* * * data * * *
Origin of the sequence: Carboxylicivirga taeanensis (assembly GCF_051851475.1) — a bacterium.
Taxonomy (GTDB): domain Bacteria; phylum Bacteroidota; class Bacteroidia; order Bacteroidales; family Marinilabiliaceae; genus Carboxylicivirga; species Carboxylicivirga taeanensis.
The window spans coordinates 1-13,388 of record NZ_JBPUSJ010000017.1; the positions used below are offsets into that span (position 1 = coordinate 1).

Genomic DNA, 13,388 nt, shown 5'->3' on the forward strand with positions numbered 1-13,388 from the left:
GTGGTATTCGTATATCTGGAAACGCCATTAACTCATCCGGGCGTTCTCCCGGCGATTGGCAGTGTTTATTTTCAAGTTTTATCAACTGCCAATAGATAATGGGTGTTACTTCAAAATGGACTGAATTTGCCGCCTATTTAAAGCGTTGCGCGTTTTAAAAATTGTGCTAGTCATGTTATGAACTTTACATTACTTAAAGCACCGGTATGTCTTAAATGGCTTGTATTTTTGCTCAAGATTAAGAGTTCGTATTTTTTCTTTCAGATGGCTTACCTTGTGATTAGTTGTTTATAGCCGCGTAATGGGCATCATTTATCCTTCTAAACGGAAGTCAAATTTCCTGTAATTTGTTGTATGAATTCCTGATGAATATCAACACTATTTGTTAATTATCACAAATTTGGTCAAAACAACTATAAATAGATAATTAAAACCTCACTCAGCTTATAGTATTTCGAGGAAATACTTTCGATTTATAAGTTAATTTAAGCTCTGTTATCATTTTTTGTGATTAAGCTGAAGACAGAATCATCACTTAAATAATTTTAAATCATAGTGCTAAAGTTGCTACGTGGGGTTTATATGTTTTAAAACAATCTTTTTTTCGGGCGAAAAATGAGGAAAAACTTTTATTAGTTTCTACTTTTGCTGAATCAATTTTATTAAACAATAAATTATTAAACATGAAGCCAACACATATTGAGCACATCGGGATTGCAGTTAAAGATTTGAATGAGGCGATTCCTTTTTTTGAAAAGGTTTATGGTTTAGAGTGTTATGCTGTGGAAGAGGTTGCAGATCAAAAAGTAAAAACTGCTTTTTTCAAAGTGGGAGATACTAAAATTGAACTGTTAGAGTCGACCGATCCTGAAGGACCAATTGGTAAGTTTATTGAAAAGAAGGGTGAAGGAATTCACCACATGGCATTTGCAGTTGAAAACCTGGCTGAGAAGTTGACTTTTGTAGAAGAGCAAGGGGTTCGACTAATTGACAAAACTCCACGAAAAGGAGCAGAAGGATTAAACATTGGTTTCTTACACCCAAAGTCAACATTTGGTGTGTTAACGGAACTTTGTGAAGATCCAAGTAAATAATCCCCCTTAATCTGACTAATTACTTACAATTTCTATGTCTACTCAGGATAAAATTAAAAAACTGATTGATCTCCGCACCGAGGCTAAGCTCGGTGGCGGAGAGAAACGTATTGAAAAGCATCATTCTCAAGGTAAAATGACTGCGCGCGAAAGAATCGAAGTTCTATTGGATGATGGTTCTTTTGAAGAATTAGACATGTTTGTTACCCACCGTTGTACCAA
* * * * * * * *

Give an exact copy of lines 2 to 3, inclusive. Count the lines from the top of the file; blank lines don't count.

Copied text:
Taxonomy (GTDB): domain Bacteria; phylum Bacteroidota; class Bacteroidia; order Bacteroidales; family Marinilabiliaceae; genus Carboxylicivirga; species Carboxylicivirga taeanensis.
The window spans coordinates 1-13,388 of record NZ_JBPUSJ010000017.1; the positions used below are offsets into that span (position 1 = coordinate 1).